Asking for a Raise
Yesterday I received a question by email:
Who/What raises UUs up?
And I took a little while to think about it. The question was inspired by the song You Raise Me Up which was written by a little-known folk duo in Europe in 2002. But Josh Groban made it a hit in 2003. It’s a beautiful song, which isn’t surprising because it borrows its harmonic progression and a lot of its melody directly from Danny Boy, a widely loved song itself. And this is part of how I responded:
…One view might be that our individual understandings/expressions of faith would tell us that different things raise different UUs up: nature, music, the belief in a faith tradition that is expressed privately or elsewhere. Different things might even raise up the same UU at different times.
Another more playful answer might be that UUs might be better served by searching out ways of growing and developing spiritual and intellectual humility, rather than trying to raise themselves up any higher.
But my personal sense is that history, many UUs I know, and even our neighbors would say that the ways we connect our justice work, our intellectual curiosity, and our outward expressions of faith directly to our hopes for the world is what raises UUs up. And I might add that when this work seeks to raise up the voices of the silenced and to raise the power of the powerless, then we are really at our best–maybe feeling the most raised-up, if you will.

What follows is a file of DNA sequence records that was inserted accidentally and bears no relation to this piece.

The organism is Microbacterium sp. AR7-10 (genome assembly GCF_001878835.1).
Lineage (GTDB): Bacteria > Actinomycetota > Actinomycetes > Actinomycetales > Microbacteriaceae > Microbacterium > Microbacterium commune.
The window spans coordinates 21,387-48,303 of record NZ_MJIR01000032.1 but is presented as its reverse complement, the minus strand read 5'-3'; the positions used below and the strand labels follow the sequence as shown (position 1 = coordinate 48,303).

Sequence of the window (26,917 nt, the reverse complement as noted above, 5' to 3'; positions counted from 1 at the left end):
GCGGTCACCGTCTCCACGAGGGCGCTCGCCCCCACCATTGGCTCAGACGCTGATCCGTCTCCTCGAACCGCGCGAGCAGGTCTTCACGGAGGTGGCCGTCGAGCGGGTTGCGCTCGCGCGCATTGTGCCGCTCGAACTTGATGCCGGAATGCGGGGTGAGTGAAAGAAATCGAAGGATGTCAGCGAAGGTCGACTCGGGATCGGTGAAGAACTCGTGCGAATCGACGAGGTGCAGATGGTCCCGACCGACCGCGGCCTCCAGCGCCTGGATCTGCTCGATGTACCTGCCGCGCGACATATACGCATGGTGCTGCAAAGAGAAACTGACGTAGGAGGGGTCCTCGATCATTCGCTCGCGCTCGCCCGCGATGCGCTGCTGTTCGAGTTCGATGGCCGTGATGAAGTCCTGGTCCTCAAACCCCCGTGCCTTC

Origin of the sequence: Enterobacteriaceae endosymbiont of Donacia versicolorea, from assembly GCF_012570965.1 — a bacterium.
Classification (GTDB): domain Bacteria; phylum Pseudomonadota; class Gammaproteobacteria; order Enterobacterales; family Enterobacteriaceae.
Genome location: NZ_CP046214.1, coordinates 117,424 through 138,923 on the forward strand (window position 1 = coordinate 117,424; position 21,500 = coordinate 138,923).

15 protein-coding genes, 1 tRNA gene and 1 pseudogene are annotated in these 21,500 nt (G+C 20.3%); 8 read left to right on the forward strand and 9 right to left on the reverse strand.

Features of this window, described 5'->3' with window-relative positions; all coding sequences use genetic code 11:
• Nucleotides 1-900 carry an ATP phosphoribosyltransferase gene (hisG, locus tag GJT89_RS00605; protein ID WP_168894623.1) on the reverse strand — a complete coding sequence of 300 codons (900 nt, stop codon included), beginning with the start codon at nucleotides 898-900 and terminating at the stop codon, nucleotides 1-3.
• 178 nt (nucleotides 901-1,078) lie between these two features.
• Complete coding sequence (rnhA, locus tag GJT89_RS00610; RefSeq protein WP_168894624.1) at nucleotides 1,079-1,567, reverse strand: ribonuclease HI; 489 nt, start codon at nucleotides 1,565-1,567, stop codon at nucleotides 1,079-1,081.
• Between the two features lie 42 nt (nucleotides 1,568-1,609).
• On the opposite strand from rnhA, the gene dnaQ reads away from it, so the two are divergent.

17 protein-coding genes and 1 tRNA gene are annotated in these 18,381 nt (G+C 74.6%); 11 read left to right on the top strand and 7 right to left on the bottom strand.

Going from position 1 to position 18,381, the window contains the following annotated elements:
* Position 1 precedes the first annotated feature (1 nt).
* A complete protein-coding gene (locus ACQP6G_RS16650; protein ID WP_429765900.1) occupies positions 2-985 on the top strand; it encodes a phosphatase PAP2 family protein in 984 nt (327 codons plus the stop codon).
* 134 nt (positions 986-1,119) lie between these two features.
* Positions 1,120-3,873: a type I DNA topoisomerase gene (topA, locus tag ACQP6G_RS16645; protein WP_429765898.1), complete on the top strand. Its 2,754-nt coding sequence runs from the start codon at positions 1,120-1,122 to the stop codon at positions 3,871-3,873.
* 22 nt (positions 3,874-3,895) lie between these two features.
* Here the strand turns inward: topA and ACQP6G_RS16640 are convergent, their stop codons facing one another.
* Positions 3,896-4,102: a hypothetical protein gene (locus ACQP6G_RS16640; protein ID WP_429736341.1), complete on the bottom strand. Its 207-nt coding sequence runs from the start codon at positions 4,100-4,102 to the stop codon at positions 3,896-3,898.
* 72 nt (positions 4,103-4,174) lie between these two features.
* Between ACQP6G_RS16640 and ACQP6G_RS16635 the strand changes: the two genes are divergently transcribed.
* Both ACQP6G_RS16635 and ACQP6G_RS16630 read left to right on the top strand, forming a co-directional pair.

But all this is to say, I’m not sure there is one thing we could identify as lifting up UUs in the way that a christian community could point to the hope of resurrection (being raised up) and the victory over death tied so closely to their identity. But these are important questions. I’m always happy to speak more about them. Many thanks!
Mahalo – T. J.
One of the great strengths of our tradition is our way of asking questions. Many of us come from faiths, or homes, or countries, or other formative cultures, where asking questions was unwelcome or unwanted. And thinking more on my response, I wonder if some more of the answer lay right in the question or the questioning itself. Because when we ask a question, what do we do? We raise a question. Maybe a piece of this answer is that in a UU setting, it’s not the follower, a person, who would be singing the song, You Raise Me Up. It might be the question, the mystery itself at the center of so many of our beings that is so grateful after so long for being asked, for being addressed, for being raised finally at long last.
What raises UUs up? Keep asking questions. Keep sitting with questions. Keep raising questions up. And we might just find out together.
And may it always be so.